Subrogation is a concept that's understood in insurance and legal circles but rarely by the people they represent. Even if it sounds complicated, it is to your advantage to know the nuances of how it works. The more knowledgeable you are, the more likely an insurance lawsuit will work out in your favor.
Every insurance policy you own is an assurance that, if something bad happens to you, the firm that covers the policy will make good without unreasonable delay. If you get an injury while working, for example, your employer's workers compensation agrees to pay for medical services. Employment lawyers handle the details; you just get fixed up.
But since figuring out who is financially responsible for services or repairs is often a confusing affair – and delay often compounds the damage to the policyholder – insurance firms usually decide to pay up front and assign blame later. They then need a means to get back the costs if, when all the facts are laid out, they weren't in charge of the expense.
You rush into the doctor's office with a gouged finger. You give the receptionist your medical insurance card and she records your policy information. You get stitches and your insurance company is billed for the medical care. But on the following afternoon, when you get to your workplace – where the injury happened – you are given workers compensation forms to fill out. Your employer's workers comp policy is in fact responsible for the payout, not your medical insurance. It has a vested interest in getting that money back in some way.
How Does Subrogation Work?
This is where subrogation comes in. It is the way that an insurance company uses to claim payment when it pays out a claim that turned out not to be its responsibility. Some insurance firms have in-house property damage lawyers and personal injury attorneys, or a department dedicated to subrogation; others contract with a law firm. Normally, only you can sue for damages to your self or property. But under subrogation law, your insurance company is given some of your rights for making good on the damages. It can go after the money that was originally due to you, because it has covered the amount already.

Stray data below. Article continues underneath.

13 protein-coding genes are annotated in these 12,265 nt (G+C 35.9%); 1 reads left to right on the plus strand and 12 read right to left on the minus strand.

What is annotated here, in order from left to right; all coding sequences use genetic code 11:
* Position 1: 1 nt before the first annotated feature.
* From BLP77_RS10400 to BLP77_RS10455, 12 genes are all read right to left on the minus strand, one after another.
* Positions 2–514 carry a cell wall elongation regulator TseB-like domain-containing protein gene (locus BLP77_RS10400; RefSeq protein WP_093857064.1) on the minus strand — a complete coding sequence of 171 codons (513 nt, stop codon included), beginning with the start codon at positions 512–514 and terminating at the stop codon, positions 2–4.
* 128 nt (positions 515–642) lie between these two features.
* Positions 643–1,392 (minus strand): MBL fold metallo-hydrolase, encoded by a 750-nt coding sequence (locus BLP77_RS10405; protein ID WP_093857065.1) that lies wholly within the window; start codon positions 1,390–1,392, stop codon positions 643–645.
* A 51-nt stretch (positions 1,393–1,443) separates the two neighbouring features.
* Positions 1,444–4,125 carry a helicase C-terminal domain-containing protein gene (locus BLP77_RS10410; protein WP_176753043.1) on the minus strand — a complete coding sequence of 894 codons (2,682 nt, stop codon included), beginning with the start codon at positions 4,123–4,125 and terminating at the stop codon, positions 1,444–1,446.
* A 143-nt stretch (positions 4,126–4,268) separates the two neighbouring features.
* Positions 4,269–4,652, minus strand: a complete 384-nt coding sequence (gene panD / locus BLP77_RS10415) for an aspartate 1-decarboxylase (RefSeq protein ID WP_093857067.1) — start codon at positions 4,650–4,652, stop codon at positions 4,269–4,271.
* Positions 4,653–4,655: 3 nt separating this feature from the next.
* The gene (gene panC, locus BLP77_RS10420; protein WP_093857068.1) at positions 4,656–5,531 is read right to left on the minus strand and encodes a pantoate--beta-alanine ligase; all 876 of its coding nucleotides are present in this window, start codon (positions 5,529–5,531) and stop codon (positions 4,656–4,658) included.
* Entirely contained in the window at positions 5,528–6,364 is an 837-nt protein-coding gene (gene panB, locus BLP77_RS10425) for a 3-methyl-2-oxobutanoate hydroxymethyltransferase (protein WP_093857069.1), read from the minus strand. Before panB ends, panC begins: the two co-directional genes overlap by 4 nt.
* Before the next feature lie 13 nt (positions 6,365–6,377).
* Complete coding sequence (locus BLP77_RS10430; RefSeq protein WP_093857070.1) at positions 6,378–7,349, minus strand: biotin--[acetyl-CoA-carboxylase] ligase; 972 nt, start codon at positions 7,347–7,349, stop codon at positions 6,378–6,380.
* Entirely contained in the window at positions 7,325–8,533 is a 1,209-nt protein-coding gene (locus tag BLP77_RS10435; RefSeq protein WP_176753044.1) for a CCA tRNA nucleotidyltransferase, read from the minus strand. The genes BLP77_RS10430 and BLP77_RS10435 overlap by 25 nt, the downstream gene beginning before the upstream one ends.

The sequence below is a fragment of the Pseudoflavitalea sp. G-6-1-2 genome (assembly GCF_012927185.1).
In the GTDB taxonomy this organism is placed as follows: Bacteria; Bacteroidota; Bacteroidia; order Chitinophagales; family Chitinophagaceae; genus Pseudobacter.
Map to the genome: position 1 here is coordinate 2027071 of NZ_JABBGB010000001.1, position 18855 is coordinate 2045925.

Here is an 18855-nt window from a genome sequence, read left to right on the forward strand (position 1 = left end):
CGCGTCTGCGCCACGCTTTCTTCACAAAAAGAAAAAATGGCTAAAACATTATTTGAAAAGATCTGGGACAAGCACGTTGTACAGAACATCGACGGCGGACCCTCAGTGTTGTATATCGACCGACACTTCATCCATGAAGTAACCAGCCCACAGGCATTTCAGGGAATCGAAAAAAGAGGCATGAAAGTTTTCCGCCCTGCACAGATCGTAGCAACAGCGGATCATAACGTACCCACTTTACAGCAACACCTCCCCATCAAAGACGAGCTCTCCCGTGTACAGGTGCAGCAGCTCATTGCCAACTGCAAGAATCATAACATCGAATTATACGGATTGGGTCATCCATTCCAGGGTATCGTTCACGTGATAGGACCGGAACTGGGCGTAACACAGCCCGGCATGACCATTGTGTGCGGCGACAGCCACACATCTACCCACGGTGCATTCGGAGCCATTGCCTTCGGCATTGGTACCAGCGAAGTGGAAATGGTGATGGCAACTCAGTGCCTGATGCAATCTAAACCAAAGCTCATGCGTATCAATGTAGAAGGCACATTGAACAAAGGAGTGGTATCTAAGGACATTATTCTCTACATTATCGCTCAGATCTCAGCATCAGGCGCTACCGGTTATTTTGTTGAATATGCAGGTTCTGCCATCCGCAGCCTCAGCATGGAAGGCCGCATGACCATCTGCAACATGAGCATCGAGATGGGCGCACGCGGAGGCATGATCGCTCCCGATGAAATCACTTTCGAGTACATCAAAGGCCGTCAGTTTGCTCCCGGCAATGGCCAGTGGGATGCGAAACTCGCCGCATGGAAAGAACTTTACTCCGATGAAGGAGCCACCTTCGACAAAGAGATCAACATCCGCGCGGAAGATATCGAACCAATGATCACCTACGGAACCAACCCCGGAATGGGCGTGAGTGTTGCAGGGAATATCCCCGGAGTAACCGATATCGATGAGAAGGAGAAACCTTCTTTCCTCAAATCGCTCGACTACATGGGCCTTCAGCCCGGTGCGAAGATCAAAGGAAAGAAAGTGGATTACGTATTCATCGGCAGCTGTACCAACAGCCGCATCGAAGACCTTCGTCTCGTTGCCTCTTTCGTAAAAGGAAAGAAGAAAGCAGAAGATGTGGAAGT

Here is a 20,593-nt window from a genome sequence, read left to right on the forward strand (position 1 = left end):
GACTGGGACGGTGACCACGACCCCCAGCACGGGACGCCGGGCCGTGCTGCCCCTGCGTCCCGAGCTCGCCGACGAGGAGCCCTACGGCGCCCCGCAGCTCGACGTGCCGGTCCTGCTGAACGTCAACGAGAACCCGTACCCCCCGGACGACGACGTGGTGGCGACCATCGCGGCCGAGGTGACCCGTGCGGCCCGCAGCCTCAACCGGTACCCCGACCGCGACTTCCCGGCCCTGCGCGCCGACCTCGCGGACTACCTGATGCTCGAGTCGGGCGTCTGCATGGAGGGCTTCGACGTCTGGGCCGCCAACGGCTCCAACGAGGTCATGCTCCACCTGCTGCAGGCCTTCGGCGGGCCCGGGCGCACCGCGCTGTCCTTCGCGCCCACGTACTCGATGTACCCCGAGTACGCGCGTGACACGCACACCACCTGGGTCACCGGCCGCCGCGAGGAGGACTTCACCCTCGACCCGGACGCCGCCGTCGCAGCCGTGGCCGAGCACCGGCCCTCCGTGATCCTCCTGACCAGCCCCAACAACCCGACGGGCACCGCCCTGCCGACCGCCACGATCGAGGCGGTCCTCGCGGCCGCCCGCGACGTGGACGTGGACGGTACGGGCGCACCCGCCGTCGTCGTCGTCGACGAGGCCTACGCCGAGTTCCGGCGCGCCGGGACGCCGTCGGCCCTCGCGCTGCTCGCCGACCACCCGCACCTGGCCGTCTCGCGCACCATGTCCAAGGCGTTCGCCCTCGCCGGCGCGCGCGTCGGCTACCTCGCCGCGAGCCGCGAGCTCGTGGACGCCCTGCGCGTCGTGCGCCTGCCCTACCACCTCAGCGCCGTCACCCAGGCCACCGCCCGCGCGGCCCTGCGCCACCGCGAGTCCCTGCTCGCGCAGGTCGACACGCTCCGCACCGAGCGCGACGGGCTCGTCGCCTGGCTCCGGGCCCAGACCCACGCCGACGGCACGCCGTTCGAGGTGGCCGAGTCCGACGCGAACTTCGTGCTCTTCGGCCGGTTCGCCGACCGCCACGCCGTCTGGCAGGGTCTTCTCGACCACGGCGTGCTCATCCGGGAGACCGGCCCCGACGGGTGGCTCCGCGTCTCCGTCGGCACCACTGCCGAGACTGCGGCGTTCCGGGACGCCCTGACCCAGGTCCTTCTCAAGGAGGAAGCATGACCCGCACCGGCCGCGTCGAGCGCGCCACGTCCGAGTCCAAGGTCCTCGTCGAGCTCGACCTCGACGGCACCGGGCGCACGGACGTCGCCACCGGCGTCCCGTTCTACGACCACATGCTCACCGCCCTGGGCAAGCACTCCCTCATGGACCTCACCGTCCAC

How Does This Affect Individuals?
For a start, if your insurance policy stipulated a deductible, it wasn't just your insurance company that had to pay. In a $10,000 accident with a $1,000 deductible, you have a stake in the outcome as well – to the tune of $1,000. If your insurer is unconcerned with pursuing subrogation even when it is entitled, it might opt to recover its losses by boosting your premiums. On the other hand, if it knows which cases it is owed and goes after those cases aggressively, it is acting both in its own interests and in yours. If all of the money is recovered, you will get your full deductible back. If it recovers half (for instance, in a case where you are found one-half responsible), you'll typically get half your deductible back, depending on the laws in your state.
Furthermore, if the total cost of an accident is over your maximum coverage amount, you could be in for a stiff bill. If your insurance company or its property damage lawyers, such as workmans comp attorney Dunwoody, pursue subrogation and succeeds, it will recover your costs in addition to its own.
All insurance agencies are not the same. When shopping around, it's worth contrasting the reputations of competing agencies to find out whether they pursue winnable subrogation claims; if they resolve those claims quickly; if they keep their policyholders advised as the case proceeds; and if they then process successfully won reimbursements right away so that you can get your funding back and move on with your life. If, on the other hand, an insurance agency has a record of honoring claims that aren't its responsibility and then covering its profit margin by raising your premiums, you should keep looking.